Proerythroblast Basophil erythroblast (stain with basic dyes) Polychromatophil erythroblast Orthochromatic erythroblast Reticulocyte Erythrocyte

The RBC is already filled with hemoglobin to a concentration of 34% in this stage The form of RBC wherein the nucleus is condensed to a small size, with its remnant being extruded, while the ER is reabsorbed It still contains a small amount of basophilic material, consisting of remnants of Golgi apparatus, mitochondria, and organelles Its movement from the bone marrow to the capillaries: DIAPEDESIS (squeezing thru the pores of
the capillary membranes)


FUNCTIONS: Transport of Hemoglobin => main or major function Transport of Carbonic anhydrase = this enzyme catalyzes, hastens, and fastens the reaction between CO2 & H2O =>CO2 becomes transported from the tissues to the lungs in the form of bicarbonate ion (HCO3-) Hemoglobin is an excellent ACID BASE BUFFER (as most protein is) => RBCs are responsible for most of the buffering power of the whole blood

2. ERYTHROPOIETIN. This circulating hormone
(glycoprotein) is the principal factor that stimulates RBC production Hypoxia has little effect or no effect in stimulating RBC production in the ABSENCE of ERYTHROPOIETIN If the erythropoietin system is FUNCTIONAL, hypoxia can cause the marked increase in erythropoietin production which in return enhances RBC production until hypoxia is relieved

90% is formed in the KIDNEYS (in the juxtaglomerular portion or by the renal tubular epithelial cells) 10% is secreted or formed by the LIVER When both kidneys are removed or destroyed by disease, the person becomes invariably anemic the remaining 10% produced by the liver can cause or effect only 1/3 to RBC formation as needed by the body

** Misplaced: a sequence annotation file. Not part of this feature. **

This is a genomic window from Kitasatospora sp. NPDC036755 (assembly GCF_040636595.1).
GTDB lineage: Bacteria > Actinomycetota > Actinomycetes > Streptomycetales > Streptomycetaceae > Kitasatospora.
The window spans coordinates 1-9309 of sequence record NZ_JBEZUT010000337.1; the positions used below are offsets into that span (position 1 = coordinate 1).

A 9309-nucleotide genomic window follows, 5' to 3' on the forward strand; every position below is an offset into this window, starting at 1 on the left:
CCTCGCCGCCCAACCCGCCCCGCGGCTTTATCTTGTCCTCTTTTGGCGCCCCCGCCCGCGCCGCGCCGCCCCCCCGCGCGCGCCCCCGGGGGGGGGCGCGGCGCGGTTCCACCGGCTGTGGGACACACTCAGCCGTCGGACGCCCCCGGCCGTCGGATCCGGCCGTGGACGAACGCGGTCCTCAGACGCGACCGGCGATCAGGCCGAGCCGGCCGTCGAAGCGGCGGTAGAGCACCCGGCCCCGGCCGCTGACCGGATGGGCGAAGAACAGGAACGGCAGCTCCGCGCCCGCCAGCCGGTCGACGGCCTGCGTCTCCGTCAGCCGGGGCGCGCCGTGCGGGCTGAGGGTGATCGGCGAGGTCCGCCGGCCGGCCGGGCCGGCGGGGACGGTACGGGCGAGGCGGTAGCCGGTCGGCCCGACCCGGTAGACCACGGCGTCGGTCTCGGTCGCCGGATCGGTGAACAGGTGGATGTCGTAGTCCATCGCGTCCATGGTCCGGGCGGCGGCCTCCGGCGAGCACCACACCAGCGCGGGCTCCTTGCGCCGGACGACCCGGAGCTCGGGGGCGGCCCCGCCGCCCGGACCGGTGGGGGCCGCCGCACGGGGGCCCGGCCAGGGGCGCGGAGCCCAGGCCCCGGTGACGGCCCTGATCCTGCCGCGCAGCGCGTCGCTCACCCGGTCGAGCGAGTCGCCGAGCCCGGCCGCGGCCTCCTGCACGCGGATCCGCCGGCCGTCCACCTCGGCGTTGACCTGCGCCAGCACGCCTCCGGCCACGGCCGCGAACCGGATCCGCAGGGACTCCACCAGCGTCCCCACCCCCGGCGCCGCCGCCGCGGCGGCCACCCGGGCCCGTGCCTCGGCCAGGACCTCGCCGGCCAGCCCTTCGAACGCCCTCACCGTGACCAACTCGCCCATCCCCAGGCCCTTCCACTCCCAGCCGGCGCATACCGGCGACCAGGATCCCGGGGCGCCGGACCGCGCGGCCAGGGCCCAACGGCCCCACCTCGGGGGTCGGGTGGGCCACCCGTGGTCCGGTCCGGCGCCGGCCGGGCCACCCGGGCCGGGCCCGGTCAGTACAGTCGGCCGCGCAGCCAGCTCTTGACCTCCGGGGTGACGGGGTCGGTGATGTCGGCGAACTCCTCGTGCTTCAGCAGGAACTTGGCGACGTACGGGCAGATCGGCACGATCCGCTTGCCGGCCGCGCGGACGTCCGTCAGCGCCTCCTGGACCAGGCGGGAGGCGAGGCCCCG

This hormone also hastens the genesis of RBC Causes the proerythroblasts to pass more rapidly thru the different erythroblastic stages than normally => speeding up production of new cells This rapid production continues as long as the person remains in a low oxygen state or until enough red cells are produced to carry adequate amount of O2 to the tissues despite the low oxygen


NUTRITION plays and great affects the maturation and rate of RBC production Two important VITAMINS: VITAMIN B12 and FOLIC ACID Both are essential for the synthesis of DNA; both are required for the formation of thymidine triphosphate, an essential building blocks of DNA

Combination of HEMOGLOBIN with O2

Hemoglobin combines loosely and reversibly with oxygen Primary function of hemoglobin in the Body: ability to combine with oxygen in the lungs, and then release the oxygen readily in the tissue capillaries where the gaseous tension oxygen is much lower than in the lungs

Iron Storage
Total quantity of iron in the body: averages 4-5 grams 65% is in the form of hemoglobin, 4% in the form of myoglobin, 1% in the form of various heme compounds that promote intracellular oxidation, 0.1% is combined with the protein transferrin in the blood plasma, 15-30% is stored mainly in the RES and liver parenchyma in the form of FERRITIN


Spherical in the blood, more or less ameboid in the tissues or on a solid substrate

Kinds of leukocytes
Based on presence of granules

Granular Neutrophils Eosinophils Basophils Agranulars Monocytes Lymphocytes

Based on Lobations of nucleus Polymorphonuclears Neutrophils Mononuclears

Based on Staining properties Neutrophils - neutral Eosinophils - acidophil Basophils alkali dye


Specialized form of connective tissues
Consists of cells :
Chondrocytes Extracellular fibers Gel-like Matrix

Kinds of Cartilage
Hyaline - most common and most characteristic Elastic Fibrocartiloage

Lacuna(e) - space for chondrocytes

Some Diseases in Cartilage Deficiency

Vitamin C deficiency - Scurvy
Apparent in the gums.

Vitamin D Deficiency - Rickets

Epiphyseal cartilages continue to proliferate but fail to calcify and the growing bones become deformed by weight bearing. Its growth in lengths is influenced by growth hormone.


Epiphysis @ cancellous bone Diaphysis @ compact bone Metaphysis *Epiphyseal Plate grow in length of long bones

Periosteum Endosteum